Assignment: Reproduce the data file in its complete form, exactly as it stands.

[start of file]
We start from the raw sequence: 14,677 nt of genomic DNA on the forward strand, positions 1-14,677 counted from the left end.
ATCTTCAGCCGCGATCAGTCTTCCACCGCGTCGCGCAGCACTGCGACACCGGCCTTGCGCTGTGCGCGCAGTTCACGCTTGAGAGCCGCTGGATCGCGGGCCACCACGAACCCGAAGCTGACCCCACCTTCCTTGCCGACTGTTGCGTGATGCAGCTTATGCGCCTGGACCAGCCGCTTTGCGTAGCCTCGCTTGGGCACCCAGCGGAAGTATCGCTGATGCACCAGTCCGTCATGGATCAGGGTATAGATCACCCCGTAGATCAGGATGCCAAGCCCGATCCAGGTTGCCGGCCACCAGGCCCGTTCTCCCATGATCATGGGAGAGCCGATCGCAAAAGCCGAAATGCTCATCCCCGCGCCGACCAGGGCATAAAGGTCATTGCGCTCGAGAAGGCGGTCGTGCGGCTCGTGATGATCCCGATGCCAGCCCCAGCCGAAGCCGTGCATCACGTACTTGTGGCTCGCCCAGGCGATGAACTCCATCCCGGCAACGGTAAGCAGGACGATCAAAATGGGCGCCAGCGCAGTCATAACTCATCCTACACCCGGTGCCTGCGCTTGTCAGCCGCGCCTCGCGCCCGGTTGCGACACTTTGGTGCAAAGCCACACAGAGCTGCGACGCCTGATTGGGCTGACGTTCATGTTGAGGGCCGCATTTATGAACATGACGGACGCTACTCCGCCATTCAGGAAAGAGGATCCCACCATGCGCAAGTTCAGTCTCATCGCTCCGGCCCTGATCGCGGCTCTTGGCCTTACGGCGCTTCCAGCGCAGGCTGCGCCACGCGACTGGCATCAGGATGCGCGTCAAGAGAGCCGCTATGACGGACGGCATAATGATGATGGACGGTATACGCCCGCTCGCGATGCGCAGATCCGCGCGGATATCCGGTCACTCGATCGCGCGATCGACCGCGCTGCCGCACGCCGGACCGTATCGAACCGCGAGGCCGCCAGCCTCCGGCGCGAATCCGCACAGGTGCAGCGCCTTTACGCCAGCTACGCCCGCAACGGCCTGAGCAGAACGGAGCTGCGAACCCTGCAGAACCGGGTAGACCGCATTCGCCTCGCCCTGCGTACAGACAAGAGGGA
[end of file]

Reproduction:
We start from the raw sequence: 14,677 nt of genomic DNA on the forward strand, positions 1-14,677 counted from the left end.
ATCTTCAGCCGCGATCAGTCTTCCACCGCGTCGCGCAGCACTGCGACACCGGCCTTGCGCTGTGCGCGCAGTTCACGCTTGAGAGCCGCTGGATCGCGGGCCACCACGAACCCGAAGCTGACCCCACCTTCCTTGCCGACTGTTGCGTGATGCAGCTTATGCGCCTGGACCAGCCGCTTTGCGTAGCCTCGCTTGGGCACCCAGCGGAAGTATCGCTGATGCACCAGTCCGTCATGGATCAGGGTATAGATCACCCCGTAGATCAGGATGCCAAGCCCGATCCAGGTTGCCGGCCACCAGGCCCGTTCTCCCATGATCATGGGAGAGCCGATCGCAAAAGCCGAAATGCTCATCCCCGCGCCGACCAGGGCATAAAGGTCATTGCGCTCGAGAAGGCGGTCGTGCGGCTCGTGATGATCCCGATGCCAGCCCCAGCCGAAGCCGTGCATCACGTACTTGTGGCTCGCCCAGGCGATGAACTCCATCCCGGCAACGGTAAGCAGGACGATCAAAATGGGCGCCAGCGCAGTCATAACTCATCCTACACCCGGTGCCTGCGCTTGTCAGCCGCGCCTCGCGCCCGGTTGCGACACTTTGGTGCAAAGCCACACAGAGCTGCGACGCCTGATTGGGCTGACGTTCATGTTGAGGGCCGCATTTATGAACATGACGGACGCTACTCCGCCATTCAGGAAAGAGGATCCCACCATGCGCAAGTTCAGTCTCATCGCTCCGGCCCTGATCGCGGCTCTTGGCCTTACGGCGCTTCCAGCGCAGGCTGCGCCACGCGACTGGCATCAGGATGCGCGTCAAGAGAGCCGCTATGACGGACGGCATAATGATGATGGACGGTATACGCCCGCTCGCGATGCGCAGATCCGCGCGGATATCCGGTCACTCGATCGCGCGATCGACCGCGCTGCCGCACGCCGGACCGTATCGAACCGCGAGGCCGCCAGCCTCCGGCGCGAATCCGCACAGGTGCAGCGCCTTTACGCCAGCTACGCCCGCAACGGCCTGAGCAGAACGGAGCTGCGAACCCTGCAGAACCGGGTAGACCGCATTCGCCTCGCCCTGCGTACAGACAAGAGGGA